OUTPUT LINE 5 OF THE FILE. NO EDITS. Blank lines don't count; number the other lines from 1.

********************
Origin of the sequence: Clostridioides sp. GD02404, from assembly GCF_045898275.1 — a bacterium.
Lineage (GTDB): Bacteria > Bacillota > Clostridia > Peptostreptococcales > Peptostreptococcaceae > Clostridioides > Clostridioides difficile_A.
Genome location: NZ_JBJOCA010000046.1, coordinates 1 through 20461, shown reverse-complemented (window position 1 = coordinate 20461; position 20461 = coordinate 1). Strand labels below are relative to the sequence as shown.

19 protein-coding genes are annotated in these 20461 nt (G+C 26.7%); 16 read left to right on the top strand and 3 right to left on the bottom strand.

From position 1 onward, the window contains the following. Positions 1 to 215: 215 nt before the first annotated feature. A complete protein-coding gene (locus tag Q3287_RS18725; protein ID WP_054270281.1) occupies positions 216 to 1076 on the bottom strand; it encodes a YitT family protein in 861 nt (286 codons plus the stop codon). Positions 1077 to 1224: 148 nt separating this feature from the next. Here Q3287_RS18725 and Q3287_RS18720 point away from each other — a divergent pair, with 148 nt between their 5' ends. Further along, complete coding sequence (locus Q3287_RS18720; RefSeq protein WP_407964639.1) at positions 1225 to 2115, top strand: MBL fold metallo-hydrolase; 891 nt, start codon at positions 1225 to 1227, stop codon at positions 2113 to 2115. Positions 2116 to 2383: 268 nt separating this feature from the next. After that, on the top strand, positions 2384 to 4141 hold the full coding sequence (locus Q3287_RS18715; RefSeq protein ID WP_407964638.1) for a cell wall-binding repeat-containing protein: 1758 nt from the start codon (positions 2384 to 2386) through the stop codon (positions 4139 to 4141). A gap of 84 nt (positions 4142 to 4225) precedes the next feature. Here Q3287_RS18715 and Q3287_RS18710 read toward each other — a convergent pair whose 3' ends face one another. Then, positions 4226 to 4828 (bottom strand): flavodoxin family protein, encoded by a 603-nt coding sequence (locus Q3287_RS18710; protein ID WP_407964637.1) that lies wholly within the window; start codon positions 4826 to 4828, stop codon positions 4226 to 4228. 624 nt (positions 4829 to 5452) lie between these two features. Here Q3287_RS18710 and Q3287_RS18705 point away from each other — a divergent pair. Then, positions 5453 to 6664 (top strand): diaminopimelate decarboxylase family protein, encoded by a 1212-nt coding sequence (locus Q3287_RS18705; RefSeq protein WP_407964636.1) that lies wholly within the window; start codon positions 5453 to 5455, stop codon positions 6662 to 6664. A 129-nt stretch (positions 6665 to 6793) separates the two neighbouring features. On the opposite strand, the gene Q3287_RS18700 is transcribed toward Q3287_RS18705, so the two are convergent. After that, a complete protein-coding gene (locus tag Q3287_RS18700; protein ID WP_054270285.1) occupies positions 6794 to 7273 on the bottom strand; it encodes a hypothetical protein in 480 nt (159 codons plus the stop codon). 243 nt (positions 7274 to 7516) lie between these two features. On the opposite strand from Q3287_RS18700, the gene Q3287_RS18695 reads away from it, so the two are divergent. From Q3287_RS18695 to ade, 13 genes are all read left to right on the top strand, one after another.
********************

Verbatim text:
From position 1 onward, the window contains the following. Positions 1 to 215: 215 nt before the first annotated feature. A complete protein-coding gene (locus tag Q3287_RS18725; protein ID WP_054270281.1) occupies positions 216 to 1076 on the bottom strand; it encodes a YitT family protein in 861 nt (286 codons plus the stop codon). Positions 1077 to 1224: 148 nt separating this feature from the next. Here Q3287_RS18725 and Q3287_RS18720 point away from each other — a divergent pair, with 148 nt between their 5' ends. Further along, complete coding sequence (locus Q3287_RS18720; RefSeq protein WP_407964639.1) at positions 1225 to 2115, top strand: MBL fold metallo-hydrolase; 891 nt, start codon at positions 1225 to 1227, stop codon at positions 2113 to 2115. Positions 2116 to 2383: 268 nt separating this feature from the next. After that, on the top strand, positions 2384 to 4141 hold the full coding sequence (locus Q3287_RS18715; RefSeq protein ID WP_407964638.1) for a cell wall-binding repeat-containing protein: 1758 nt from the start codon (positions 2384 to 2386) through the stop codon (positions 4139 to 4141). A gap of 84 nt (positions 4142 to 4225) precedes the next feature. Here Q3287_RS18715 and Q3287_RS18710 read toward each other — a convergent pair whose 3' ends face one another. Then, positions 4226 to 4828 (bottom strand): flavodoxin family protein, encoded by a 603-nt coding sequence (locus Q3287_RS18710; protein ID WP_407964637.1) that lies wholly within the window; start codon positions 4826 to 4828, stop codon positions 4226 to 4228. 624 nt (positions 4829 to 5452) lie between these two features. Here Q3287_RS18710 and Q3287_RS18705 point away from each other — a divergent pair. Then, positions 5453 to 6664 (top strand): diaminopimelate decarboxylase family protein, encoded by a 1212-nt coding sequence (locus Q3287_RS18705; RefSeq protein WP_407964636.1) that lies wholly within the window; start codon positions 5453 to 5455, stop codon positions 6662 to 6664. A 129-nt stretch (positions 6665 to 6793) separates the two neighbouring features. On the opposite strand, the gene Q3287_RS18700 is transcribed toward Q3287_RS18705, so the two are convergent. After that, a complete protein-coding gene (locus tag Q3287_RS18700; protein ID WP_054270285.1) occupies positions 6794 to 7273 on the bottom strand; it encodes a hypothetical protein in 480 nt (159 codons plus the stop codon). 243 nt (positions 7274 to 7516) lie between these two features. On the opposite strand from Q3287_RS18700, the gene Q3287_RS18695 reads away from it, so the two are divergent. From Q3287_RS18695 to ade, 13 genes are all read left to right on the top strand, one after another.